10/23/2006 06:14 am ET | Updated May 25, 2011

How to Gain an Appreciation for U.S. Soldiers

THE PENTAGON CALLS it the Joint Civilian Orientation Conference (JCOC), a military immersion conducted for hand-picked civilians on 72 different occasions since 1947.

I think of it as an extreme form of military tourism. I know: I just did it.

That's why today I am exhausted, and $3,000 in travel expenses in the red. In the midst of Ramadan, I have just traveled 15,000 miles and visited four countries inside of one week.

Along the way, I was briefed by Defense Secretary Donald Rumsfeld at the Pentagon, boarded the USS Iwo Jima by helicopter in the Persian Gulf, fired the best of the Army's weaponry in the Kuwait desert (just 10 miles from Iraq), drove an 11-kilometer Humvee obstacle course designed to protect against IEDs, boarded the Air Force's most sophisticated surveillance aircraft in Qatar, and even took a tour of a military humanitarian outpost in the Horn of Africa.

My visit was to CENTCOM, the Pentagon's geographical designation for the hottest spots in the world, an area encompassed by Afghanistan, Iraq, Pakistan and 24 other nations, home to 651 million people and 65 percent of the world's known oil supply.

I learned many things that I hope to convey right here in the next several days, but most importantly, I came home with an unimpeachable appreciation for American soldiers at all levels. While the rest of us sit here and philosophize, 140,000 are over there trying to do their jobs.

I will not attempt to convince you that the invasion of Iraq was justified, nor even that a continued occupation is appropriate. Neither point was the focus of my briefings. Instead, I came away with a body of knowledge about the way the war is being waged - much of which I cannot share - and an appreciation for the soldiers.

I met them when I was riding in an Army Black Hawk helicopter. I ate lunch with them in a 120-degree desert tent. I interacted with them while firing an M-4 protected by a Kevlar helmet and 16-pound plated vest, and as I was being turned 360 degrees in a Humvee training unit.

I saw them building dormitories for girls in the most impoverished areas of Djibouti, Africa. These were not shills. These were soldiers of all shapes and sizes who now find themselves in harm's way and who, to a person, exhibited an amazing sense of patriotism when I asked them about their mission.

I also spoke candidly to their leaders: Rumsfeld. Giambastiano. Nichols. Walsh. Jackson. Whitcomb. North. Holland. Walley. Shugg.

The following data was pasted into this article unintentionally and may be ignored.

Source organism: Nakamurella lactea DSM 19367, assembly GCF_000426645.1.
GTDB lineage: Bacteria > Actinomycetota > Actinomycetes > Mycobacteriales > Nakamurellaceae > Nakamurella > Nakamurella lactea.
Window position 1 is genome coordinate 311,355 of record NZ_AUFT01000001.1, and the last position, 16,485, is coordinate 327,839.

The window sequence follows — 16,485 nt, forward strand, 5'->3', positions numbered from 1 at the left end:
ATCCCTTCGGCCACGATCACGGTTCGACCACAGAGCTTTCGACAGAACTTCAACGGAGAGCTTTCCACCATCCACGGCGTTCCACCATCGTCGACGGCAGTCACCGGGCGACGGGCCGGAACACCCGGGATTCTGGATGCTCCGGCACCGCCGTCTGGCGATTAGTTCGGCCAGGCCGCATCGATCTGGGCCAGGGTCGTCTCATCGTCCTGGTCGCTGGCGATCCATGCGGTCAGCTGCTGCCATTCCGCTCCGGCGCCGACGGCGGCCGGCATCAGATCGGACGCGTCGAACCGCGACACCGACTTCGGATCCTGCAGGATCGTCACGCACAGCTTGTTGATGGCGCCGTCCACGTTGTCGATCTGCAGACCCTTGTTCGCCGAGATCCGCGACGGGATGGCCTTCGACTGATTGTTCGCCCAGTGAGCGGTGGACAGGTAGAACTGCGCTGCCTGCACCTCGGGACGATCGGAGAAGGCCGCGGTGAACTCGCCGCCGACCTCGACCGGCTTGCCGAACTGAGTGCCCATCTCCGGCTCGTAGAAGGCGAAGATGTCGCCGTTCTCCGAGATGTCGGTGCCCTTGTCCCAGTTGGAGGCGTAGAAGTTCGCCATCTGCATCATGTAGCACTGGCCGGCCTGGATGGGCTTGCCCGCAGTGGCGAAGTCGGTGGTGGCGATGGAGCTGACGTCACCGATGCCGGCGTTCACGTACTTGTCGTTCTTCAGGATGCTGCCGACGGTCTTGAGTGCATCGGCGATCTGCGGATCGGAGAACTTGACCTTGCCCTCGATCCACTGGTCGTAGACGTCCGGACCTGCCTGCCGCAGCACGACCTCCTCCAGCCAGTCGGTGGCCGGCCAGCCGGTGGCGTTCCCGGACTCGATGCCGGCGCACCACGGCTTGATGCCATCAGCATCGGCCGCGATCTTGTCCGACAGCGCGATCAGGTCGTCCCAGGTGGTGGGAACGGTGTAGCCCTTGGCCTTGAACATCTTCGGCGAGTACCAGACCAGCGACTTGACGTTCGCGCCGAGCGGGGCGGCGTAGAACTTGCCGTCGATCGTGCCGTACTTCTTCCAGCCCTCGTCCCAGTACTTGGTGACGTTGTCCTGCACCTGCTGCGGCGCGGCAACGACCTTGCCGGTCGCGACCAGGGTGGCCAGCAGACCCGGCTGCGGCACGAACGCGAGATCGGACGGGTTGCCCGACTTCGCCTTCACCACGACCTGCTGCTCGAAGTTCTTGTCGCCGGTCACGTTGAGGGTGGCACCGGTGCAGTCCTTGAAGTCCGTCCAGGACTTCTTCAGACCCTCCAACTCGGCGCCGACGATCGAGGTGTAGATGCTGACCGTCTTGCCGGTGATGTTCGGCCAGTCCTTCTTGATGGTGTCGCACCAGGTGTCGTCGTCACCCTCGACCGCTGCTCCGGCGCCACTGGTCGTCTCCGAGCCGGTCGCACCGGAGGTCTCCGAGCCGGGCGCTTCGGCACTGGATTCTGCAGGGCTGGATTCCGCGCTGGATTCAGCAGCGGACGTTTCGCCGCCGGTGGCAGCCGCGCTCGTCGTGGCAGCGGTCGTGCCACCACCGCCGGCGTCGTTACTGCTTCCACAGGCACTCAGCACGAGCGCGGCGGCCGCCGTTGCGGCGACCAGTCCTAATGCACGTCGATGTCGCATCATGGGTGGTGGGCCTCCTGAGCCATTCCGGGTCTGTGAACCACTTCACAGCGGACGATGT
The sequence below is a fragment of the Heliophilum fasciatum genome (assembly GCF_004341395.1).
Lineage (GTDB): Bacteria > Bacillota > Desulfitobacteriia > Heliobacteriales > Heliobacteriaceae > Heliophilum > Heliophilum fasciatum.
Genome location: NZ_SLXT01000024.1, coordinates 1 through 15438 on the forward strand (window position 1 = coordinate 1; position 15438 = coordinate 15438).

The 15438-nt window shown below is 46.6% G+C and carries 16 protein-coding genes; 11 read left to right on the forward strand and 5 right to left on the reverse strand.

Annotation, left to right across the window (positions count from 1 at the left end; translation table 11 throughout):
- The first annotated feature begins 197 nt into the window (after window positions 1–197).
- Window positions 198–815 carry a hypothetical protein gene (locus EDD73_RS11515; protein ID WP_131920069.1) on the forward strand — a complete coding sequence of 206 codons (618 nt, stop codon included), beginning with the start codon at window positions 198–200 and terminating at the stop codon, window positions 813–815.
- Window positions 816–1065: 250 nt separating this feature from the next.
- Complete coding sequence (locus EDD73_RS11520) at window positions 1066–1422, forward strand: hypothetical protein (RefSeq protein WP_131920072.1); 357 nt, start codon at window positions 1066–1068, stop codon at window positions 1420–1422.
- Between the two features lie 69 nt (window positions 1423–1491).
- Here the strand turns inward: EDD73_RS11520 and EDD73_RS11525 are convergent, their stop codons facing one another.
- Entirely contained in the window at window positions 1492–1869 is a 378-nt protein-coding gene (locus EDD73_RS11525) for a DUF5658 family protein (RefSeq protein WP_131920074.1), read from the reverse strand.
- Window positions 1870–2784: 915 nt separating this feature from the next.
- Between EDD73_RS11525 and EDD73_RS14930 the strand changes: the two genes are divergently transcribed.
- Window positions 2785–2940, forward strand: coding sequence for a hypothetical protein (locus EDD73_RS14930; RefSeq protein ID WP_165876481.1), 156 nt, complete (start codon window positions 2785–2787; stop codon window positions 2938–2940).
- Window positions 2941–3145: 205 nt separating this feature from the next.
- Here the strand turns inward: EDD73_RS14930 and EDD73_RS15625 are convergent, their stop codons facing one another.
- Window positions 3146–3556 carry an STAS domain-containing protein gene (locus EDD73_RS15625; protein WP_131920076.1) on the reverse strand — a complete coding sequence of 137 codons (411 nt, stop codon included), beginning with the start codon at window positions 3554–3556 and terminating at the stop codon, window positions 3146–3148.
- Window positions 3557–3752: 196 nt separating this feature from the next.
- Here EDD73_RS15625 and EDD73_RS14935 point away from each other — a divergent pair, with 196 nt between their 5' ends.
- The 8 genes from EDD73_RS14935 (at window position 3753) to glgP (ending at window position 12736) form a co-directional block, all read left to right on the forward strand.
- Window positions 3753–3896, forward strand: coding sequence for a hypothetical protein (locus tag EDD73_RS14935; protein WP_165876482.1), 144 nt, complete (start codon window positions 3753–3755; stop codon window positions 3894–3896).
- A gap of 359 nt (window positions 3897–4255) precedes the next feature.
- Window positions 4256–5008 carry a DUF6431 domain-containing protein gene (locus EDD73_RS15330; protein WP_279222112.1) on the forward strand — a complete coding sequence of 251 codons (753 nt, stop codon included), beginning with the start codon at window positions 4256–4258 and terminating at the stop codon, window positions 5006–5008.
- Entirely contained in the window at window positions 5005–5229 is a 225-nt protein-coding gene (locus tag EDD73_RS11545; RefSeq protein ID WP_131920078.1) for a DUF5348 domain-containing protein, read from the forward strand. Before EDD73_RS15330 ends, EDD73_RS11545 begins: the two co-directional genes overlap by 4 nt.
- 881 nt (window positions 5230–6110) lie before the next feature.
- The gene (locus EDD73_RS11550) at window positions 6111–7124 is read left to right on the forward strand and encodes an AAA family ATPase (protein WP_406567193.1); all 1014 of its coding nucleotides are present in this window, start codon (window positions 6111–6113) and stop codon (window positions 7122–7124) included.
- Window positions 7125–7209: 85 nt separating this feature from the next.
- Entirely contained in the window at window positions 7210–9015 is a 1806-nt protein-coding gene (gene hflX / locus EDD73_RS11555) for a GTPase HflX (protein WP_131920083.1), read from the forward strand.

Not all household names, but they ought to be. They are the commanding officers of the war effort in Iraq and Afghanistan. To a man, they are extremely impressive. Take off the uniforms and you could see any one of them running a Fortune 500 company. No question was off-limits and I took full advantage.

I asked Secretary Rumsfeld why he doesn't articulate an Iraq exit strategy.

I asked Navy Vice Adm. David C. Nichols Jr. - the No. 2 of all of CENTCOM - whether it was true that we failed to strike a Taliban funeral in Afghanistan because of the governing rules of engagement.

I asked Army 3-star Gen. Steve Whitcomb, the man with supply responsibility for Iraq and Afghanistan, if we have enough troops. Everywhere we went, I asked everyone whether we are still activley hunting Bin Laden.

And, my group of 45 civilians was escorted for the entire week by Marine Maj. Gen. Timothy Ghormley, who recently relinquished command of the Horn of Africa, so I was able to hear his thoughts on how we are trying to "win the peace" in Africa, lest it become another hotbed for radical Islam.

But the commanding officers were not the most impressive part of the trip.

Neither was my playing weekend warrior, knowing full well that I would be going home to clean sheets, reasonable temperatures and safe streets. Overwhelmingly the best part of my journey was the opportunity for the many interactions I had with rank-and-file soldiers at every level - like Tech. Sgt. Jerome Knights, a 20-year-old Baltimore resident who keeps F-15 engines flying in Doha; or Harrisburg's Daniel Keyes, a deck seaman aboard the USS Iwo Jima, who misses buck season; or 24-year-old Robert Zaluski from Chicago, who told me he loves his mom and taught me how to fire an M-4 in 120-degree temperatures in Kuwait, and who right now is probably over the border in Iraq.

I ate an MRE, meal ready to eat, with Maj. Monte Weathers, a married father of two from the Kansas National Guard, who showed me the trick to creating a concoction they've dubbed "Ranger pudding" to keep the food interesting.

I had dinner one night in Kuwait with air traffic controller Brian Duncan from Chicago, and Engineman 1st Class seabee Walter Powell from Kentucky, a pair of 34-year-olds with attitudes that make a guy like me, sitting stateside, question his own manhood.

We can say what we will about the politics of this war, but the character of the men I met who are fighting it is not open to debate.